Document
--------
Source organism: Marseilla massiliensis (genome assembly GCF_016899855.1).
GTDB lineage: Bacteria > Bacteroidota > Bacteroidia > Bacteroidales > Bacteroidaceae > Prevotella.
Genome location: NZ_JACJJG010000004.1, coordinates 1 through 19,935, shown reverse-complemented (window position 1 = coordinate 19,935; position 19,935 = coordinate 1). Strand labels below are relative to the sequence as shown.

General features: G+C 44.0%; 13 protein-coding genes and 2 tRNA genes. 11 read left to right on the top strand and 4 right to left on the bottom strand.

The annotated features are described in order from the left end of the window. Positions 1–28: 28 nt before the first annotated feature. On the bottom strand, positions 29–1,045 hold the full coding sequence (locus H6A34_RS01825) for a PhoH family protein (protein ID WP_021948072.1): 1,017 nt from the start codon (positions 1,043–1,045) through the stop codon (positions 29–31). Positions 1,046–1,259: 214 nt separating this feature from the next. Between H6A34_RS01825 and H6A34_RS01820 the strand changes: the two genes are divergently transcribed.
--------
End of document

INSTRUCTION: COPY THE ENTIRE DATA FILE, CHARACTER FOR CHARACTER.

Source organism: Marseilla massiliensis (genome assembly GCF_016899855.1).
GTDB lineage: Bacteria > Bacteroidota > Bacteroidia > Bacteroidales > Bacteroidaceae > Prevotella.
Genome location: NZ_JACJJG010000004.1, coordinates 1 through 19,935, shown reverse-complemented (window position 1 = coordinate 19,935; position 19,935 = coordinate 1). Strand labels below are relative to the sequence as shown.

General features: G+C 44.0%; 13 protein-coding genes and 2 tRNA genes. 11 read left to right on the top strand and 4 right to left on the bottom strand.

The annotated features are described in order from the left end of the window. Positions 1–28: 28 nt before the first annotated feature. On the bottom strand, positions 29–1,045 hold the full coding sequence (locus H6A34_RS01825) for a PhoH family protein (protein ID WP_021948072.1): 1,017 nt from the start codon (positions 1,043–1,045) through the stop codon (positions 29–31). Positions 1,046–1,259: 214 nt separating this feature from the next. Between H6A34_RS01825 and H6A34_RS01820 the strand changes: the two genes are divergently transcribed.